To successfully address these challenges, we need to approach them in a different way. Today, taxi markets are mainly regulated at local or national level. However, new operators have a cross-border dimension and want to benefit from the EU's internal market opportunities. People expect to be able to benefit from the same, reliable services in different European cities. The current debate is too focussed on Uber's business model, but what is really at stake is how to improve the functioning of the local passenger transport market to better serve the citizens. Clearly, the current taxi systems are unable to ensure sufficiently good and quality services to consumers. Here, many things can be learned from the new players in the field. I believe that instead of restricting the access to the market, we should embrace best practices from the disrupters in the field and think of ways how to apply them to traditional services.

At the European Commission, we are closely monitoring the local passenger transport market developments and will issue a detailed study this summer on taxi, hired vehicle and car sharing market in Europe. We are also finalising guidance on how existing EU law applies to the collaborative economy that will be published next week.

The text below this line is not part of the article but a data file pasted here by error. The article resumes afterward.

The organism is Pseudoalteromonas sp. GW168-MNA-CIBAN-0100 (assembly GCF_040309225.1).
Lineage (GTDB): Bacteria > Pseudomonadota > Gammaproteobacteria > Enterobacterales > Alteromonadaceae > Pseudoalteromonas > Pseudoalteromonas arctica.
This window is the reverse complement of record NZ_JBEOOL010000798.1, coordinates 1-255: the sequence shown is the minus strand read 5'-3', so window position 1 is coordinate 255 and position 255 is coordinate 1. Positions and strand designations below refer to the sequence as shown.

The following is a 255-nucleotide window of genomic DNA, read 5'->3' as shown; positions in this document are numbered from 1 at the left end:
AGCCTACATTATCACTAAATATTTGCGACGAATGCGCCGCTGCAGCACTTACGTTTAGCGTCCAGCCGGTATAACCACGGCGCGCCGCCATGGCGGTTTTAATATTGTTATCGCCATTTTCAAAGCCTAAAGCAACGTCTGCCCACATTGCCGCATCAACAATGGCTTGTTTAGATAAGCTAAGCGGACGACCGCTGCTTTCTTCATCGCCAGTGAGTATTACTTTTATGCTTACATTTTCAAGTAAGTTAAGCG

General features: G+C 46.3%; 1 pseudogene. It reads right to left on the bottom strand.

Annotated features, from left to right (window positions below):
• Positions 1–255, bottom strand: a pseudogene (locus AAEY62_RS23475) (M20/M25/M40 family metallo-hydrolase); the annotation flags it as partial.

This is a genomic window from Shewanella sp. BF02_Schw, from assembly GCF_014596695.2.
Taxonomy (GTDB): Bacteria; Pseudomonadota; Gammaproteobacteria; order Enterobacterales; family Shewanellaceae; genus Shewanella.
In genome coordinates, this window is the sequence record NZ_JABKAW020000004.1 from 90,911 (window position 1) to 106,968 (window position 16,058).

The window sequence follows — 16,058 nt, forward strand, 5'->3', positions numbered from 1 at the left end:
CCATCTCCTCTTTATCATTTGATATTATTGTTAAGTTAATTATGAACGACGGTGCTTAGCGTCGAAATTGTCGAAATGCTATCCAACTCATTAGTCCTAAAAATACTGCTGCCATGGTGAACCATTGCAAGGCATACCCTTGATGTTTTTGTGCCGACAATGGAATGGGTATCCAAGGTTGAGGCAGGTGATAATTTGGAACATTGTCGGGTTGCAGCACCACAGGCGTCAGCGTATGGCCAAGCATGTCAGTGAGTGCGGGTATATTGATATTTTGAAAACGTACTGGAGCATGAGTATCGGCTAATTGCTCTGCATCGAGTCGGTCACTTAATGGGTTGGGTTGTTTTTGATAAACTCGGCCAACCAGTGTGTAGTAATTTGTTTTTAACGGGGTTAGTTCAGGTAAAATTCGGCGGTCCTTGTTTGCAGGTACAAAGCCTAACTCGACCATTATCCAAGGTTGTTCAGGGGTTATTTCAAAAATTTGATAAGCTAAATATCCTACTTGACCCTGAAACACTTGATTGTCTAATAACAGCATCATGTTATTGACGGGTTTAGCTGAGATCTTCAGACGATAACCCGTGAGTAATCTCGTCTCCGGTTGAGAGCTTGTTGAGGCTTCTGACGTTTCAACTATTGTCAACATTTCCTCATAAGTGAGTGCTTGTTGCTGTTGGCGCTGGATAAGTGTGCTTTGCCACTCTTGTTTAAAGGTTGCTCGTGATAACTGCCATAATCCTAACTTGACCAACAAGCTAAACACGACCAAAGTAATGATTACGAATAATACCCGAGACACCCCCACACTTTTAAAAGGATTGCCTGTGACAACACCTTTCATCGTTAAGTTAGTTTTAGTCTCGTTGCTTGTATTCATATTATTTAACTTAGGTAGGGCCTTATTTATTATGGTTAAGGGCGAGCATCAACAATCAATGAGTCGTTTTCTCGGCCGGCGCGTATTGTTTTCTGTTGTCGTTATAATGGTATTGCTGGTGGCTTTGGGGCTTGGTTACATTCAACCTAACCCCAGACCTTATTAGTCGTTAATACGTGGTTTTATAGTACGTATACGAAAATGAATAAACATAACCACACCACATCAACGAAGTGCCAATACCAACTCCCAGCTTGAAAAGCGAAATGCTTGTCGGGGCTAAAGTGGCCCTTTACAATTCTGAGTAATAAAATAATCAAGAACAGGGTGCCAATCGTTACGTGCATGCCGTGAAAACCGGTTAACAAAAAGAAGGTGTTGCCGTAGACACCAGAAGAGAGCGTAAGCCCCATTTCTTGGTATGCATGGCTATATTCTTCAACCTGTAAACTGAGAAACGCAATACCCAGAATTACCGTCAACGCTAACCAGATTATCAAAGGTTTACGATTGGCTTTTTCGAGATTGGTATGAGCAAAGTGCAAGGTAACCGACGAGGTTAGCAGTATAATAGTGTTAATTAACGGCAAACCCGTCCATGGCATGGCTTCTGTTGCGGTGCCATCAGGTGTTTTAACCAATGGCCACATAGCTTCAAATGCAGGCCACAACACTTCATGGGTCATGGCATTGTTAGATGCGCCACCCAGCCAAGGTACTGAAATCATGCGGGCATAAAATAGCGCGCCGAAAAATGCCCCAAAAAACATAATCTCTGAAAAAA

Nove, inovativne storitve izboljšujejo mobilnost potnikov

Ta teden sem se udeležila zanimive debate o vplivu novih tehnologij na mobilnost potnikov. Dogodek je organizirala Mednarodna zveza za cestni prevoz (The International Road Transport Union - IRU), ki podpira trajnostni razvoj mobilnosti potnikov in tovora. Med drugim so bili prisotni tudi predsednik komiteja Evropskega parlamenta za promet in turizem Michael Kramer in predstavniki nizozemskega predsedstva EU.

Z veseljem spremljam razvoj inovativnih, ljudem prijaznih storitev, ki jih na področju prometa ponuja ekonomija delitve (collaborative economy). Razvija se veliko novih poslovnih modelov. Nekateri so komercialni (npr. Uber), drugi ne (npr. Blabla car). Nekateri se odzivajo na potrebe ljudi in tako odpirajo nove trge. Spet drugi neposredno tekmujejo z obstoječimi ponudniki storitev. Toda skupna točka vseh je inovativna uporaba novih tehnologij, ki jim omogoča, da ljudem ponudijo prijaznejšo uporabniško izkušnjo, podjetjem pa omogočijo boljši vpogled v analitiko in podatke o uporabnikih.